• Re:guess.. (Score:5, Funny)

          by Hognoxious (631665) on Saturday September 21, 2013 @03:04AM (#44910331) Homepage Journal

          The solution is obvious. Do capelin go better with white wine or red?

        • by manu0601 (2221348)

          Several years ago, my doctor diagnosed my constant stomachaches and vomiting as being caused by a certain type of bacteria which had colonized my stomach

          Helicobacter pylori? It manages to prevent your stomach from producing acidity, making the place nice for him. Unfortunately that impairs your digestion a lot, favoring allergies (because of proteins that pass through intact), and other pathogen proliferation in the gut (because they are not killed in stomach).

    • The average person produces around 30ml of pure ethanol endogenously every day. Alcohol dehydrogenases exist for a reason.

      • While I was looking for a citation, I found that if I look into Wikipedia I get differing results. It says there that the amount of ethanol produced by the body is about 3g per day [wikipedia.org]. Now if we look up the density of ethanol [wikipedia.org], we find that it is 0.789 g/cm^3 (cm^3 = ml). By plugging in the numbers, 3g / 0.789g/ml gives me 3.8ml.
  • by dutchwhizzman (817898) on Saturday September 21, 2013 @01:48AM (#44910123)
    There is no causation between beer consumption and a "beer gut". People should keep urban myths like this out of "scientific" oriented texts so people might actually learn the truth. Beer guts exist because people exercise less than they should and have a diet that doesn't match their metabolism and activity pattern. The fact that beer often is part of that diet is a correlation at best, but no causation.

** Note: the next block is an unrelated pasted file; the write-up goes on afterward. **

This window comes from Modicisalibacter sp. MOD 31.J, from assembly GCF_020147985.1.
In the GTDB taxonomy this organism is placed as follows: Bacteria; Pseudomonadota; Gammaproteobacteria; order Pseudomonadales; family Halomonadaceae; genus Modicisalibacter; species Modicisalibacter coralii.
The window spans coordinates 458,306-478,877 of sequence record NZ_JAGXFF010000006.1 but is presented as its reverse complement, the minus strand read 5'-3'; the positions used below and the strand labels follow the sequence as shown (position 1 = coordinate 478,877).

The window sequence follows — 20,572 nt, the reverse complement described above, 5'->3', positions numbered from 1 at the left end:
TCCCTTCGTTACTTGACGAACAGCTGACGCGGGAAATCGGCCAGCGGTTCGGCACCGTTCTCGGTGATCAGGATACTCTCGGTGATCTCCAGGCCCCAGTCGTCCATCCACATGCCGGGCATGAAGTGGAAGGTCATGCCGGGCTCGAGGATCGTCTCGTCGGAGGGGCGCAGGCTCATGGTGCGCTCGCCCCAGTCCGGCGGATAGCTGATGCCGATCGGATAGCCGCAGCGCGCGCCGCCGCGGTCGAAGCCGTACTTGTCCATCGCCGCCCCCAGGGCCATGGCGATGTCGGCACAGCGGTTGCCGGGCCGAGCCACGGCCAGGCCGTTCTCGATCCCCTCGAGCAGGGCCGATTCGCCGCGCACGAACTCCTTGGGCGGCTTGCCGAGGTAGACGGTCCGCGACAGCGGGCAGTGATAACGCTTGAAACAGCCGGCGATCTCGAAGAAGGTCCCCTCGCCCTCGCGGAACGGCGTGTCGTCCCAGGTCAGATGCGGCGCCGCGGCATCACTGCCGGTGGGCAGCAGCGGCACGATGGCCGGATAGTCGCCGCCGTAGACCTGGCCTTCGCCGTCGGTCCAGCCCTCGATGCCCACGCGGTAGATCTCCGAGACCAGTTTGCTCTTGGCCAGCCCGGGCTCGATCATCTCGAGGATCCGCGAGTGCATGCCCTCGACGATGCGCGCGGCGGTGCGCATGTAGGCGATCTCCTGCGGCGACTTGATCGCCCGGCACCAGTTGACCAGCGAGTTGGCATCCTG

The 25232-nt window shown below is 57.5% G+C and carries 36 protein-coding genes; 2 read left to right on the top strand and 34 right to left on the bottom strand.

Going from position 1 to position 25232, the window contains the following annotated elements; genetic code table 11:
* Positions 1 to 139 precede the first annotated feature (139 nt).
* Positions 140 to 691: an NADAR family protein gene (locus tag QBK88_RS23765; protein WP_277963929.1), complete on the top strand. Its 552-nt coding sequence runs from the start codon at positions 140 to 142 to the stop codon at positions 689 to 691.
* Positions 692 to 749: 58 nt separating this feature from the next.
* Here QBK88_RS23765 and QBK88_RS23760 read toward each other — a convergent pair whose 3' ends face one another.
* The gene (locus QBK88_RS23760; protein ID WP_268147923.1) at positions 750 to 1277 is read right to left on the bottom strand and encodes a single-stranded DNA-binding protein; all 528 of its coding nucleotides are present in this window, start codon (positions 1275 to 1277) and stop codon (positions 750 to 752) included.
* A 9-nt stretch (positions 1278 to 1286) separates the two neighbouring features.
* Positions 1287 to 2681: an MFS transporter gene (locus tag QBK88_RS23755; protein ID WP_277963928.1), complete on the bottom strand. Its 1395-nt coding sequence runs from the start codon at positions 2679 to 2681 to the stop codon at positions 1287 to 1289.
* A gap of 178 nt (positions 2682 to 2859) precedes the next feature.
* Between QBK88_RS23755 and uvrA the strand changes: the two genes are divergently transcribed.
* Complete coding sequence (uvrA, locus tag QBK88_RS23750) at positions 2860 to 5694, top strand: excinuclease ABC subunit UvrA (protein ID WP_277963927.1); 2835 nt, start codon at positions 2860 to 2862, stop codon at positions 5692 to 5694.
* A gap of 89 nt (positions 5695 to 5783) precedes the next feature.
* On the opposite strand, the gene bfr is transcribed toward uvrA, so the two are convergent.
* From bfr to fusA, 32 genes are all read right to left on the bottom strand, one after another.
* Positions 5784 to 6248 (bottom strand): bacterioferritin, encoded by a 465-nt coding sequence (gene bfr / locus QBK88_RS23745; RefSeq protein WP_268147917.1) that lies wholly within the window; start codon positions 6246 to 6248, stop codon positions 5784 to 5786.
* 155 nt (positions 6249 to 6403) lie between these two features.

• by cervesaebraciator (2352888) on Saturday September 21, 2013 @01:54AM (#44910137)
      When living in Austria, I was introduced to a more accurate term for the beer gut: Backhendlfriedhof, i.e. fried-chicken graveyard.
    • by yotto (590067)

      There is no causation between beer consumption and a "beer gut".

      Other than that you're consuming hundreds of empty calories along with a drug that makes you want to sit around and do nothing...

      • by Saei (3133199)
        As well as lowering testosterone levels.
      • by formfeed (703859)

        There is no causation between beer consumption and a "beer gut".

        Other than that you're consuming hundreds of empty calories along with a drug that makes you want to sit around and do nothing...

        a drug that makes you want to sit around and do nothing?
        Hey, watch this...

    • This. my BMI is 21, I exercise a lot, my belly is flat as a pancake, yet I drink at least 9 or 10 brown Belgian trappist beers per week (and those are loaded with alcohol at over 10 percent). I've been doing it for years too.

      • by Anonymous Coward on Saturday September 21, 2013 @03:26AM (#44910383)

        Wipe that self-righteous smirk off your face. You'll get older.

        • What gives you the idea that I'm not already older? :)

          Hint: I was in my late 20s when I registered on /. You have my UID number, work it out.

          • by WillKemp (1338605)